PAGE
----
Fortified manor houses (wubao 塢堡, wulei 塢壘, bilei 壁壘, leibi 壘壁, wubi 塢壁, baobi 堡壁, wu 塢, yingwu 營塢, wuhou 塢候) were private living spaces of magnates or landowners that were built with defensive means. Such fortified manors came up during the Han period 漢 (206 BCE-220 CE) in very remote regions like the Gansu Corridor. Examples of fortified manors can be found in tomb accessories from the Eastern Han period 東漢 (25-220 CE). Many of them had not only defensive walls, but also watchtowers, which could be used to give signals.
The high tide of fortified manors was during the Western Jin period 西晉 (265-316), when farms in north China were the object of raids by mounted groups of non-Chinese tribes like Xiongnu 匈奴 or Di 氐. In case of an attack, peasants and their families (often tenant farmers) could flee behind the walls.
Yet fortified manors had also military, social, political and economic functions. Most magnates from among the distinguished families (haoqiang 豪強) decided to protect their belongings by private armies (buqu 部曲) consisting of retainers and serfs. Apart from Chinese defending themselves against raids by "wild tribes", the many ethnicities living in north China during the 3rd and 4th centuries during the age of the Sixteen States 十六國 (300~430) made also use of fortifications to protect themselves against attacks from any other power, for instance, the Wuwan 烏丸 tribes in the northeast.
After the rebellion of the eight princes (ba wang zhi luan 八王之亂, Yongjia zhi luan 永嘉之亂), the central government of the Jin dynasty disintegrated, and the court fled to Jiankang 建康 (modern Nanjing 南京, Jiangsu), where the Eastern Jin dynasty 東晉 (317-420) was founded. North China was left in a status of political and social turmoil. Magnates took over the function of local government and also organized the daily needs of local society. They registered the population, organized the necessary labour, took care for defense, granaries, irrigation and other needs. When states were founded, like the Former Zhao empire 前趙 (304-329) by Liu Yuan 劉淵 (r. 304-309) or the Later Zhao empire 後趙 (319-350) of Shi Le 石勒 (r. 319-333), their governments used already existing structures like fortified manors in order to collect taxes, claim supplies for the army, or recruit peasants. The magnates took over the function of state officials.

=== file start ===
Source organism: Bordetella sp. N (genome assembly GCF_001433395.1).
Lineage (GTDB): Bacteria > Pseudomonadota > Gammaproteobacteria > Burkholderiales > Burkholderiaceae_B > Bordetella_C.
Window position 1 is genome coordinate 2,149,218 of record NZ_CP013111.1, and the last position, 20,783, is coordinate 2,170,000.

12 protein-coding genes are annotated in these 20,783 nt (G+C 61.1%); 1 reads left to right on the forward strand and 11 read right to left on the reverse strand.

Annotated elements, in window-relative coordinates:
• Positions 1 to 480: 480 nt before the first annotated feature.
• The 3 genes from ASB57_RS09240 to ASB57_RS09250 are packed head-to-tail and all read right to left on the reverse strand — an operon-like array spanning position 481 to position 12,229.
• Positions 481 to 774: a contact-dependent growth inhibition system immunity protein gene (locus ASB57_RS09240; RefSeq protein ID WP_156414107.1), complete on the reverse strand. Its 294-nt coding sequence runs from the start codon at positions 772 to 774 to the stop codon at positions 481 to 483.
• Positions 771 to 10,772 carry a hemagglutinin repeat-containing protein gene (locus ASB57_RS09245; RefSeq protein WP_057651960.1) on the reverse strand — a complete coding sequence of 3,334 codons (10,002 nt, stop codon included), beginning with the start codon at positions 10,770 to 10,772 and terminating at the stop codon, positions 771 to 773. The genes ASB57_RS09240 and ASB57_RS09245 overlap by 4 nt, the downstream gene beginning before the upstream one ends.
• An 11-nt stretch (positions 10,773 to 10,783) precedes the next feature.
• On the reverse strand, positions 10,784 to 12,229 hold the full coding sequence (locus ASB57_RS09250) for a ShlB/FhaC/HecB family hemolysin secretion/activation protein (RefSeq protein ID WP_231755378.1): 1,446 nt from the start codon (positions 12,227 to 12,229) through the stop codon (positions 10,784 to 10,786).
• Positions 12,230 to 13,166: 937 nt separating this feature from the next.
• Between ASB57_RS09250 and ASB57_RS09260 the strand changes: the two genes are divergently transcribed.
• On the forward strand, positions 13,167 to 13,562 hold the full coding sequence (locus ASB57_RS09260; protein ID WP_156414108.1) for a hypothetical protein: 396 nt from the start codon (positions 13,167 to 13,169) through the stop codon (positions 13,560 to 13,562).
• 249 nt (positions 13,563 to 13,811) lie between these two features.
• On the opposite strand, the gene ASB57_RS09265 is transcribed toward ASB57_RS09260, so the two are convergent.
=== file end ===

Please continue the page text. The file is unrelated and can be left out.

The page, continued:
Similar phenomena can be observed for regions belonging to the Eastern Jin empire. The weak central government made use of local powerholders to extend its reach without investing much in administrative infrastructure.
The troops protecting the fortified manors only served as soldiers in case of need. In peaceful times, they worked the fields. The uncertainties of the time prohibited trade and commerce, so that each manor was forced to rely on itself in economic terms and saw to it that all necessary products could be manufactured independently, and that the fields and orchards supplied all produce necessary for the community of the manor and its dependents. Rural self-subsistence thus replaced the exchange of produce between the countryside and the cities – all the more as most cities were devastated. Some fortified manors were so large that they were comparable to smaller districts with nearly a thousand households (Chen 2007: 85). Wubao structures became population centres in north China.
A less favourable aspect of the system of fortified manors was that peasants became more dependent on landowners, and many lost their status as free peasants to that of client-farmers (dianke 佃客), "hidden farmers" (yinke 蔭客) of even serfs.
The short-lived states ruling over north China accepted the infrastructure created by local magnates. When the Northern Wei dynasty 北魏 (386-534) unified north China, they continued this custom and accepted the owners of fortified manors as quasi-officials who took over government responsibilities. Only in the late 5th century century the system of local administration and defense by clan heads (zongzhu duhu 宗主督護) was replaced by a regular system of state officials who cooperated with village heads (see sanzhang zhi 三長制).